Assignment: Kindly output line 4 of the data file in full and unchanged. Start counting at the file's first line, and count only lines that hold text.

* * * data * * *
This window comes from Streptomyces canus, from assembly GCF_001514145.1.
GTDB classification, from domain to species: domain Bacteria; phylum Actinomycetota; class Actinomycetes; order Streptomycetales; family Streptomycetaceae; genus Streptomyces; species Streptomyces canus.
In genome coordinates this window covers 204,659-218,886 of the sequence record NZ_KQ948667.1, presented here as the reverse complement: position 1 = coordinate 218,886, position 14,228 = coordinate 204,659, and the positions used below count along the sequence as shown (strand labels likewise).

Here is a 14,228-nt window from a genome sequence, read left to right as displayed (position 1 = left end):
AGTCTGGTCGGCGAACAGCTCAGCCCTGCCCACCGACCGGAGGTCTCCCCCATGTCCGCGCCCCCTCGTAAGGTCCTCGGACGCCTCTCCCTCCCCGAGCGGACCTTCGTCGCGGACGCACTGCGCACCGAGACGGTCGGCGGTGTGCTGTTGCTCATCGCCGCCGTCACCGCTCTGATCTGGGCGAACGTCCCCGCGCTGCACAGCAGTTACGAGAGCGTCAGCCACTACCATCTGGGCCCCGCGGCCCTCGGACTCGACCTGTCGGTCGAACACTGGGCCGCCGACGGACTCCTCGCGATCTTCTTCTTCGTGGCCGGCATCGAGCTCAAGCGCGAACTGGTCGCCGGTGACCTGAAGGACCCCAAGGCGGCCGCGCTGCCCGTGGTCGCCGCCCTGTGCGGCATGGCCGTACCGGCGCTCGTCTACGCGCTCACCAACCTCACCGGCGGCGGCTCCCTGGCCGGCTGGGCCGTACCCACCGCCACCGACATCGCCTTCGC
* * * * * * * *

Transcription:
Here is a 14,228-nt window from a genome sequence, read left to right as displayed (position 1 = left end):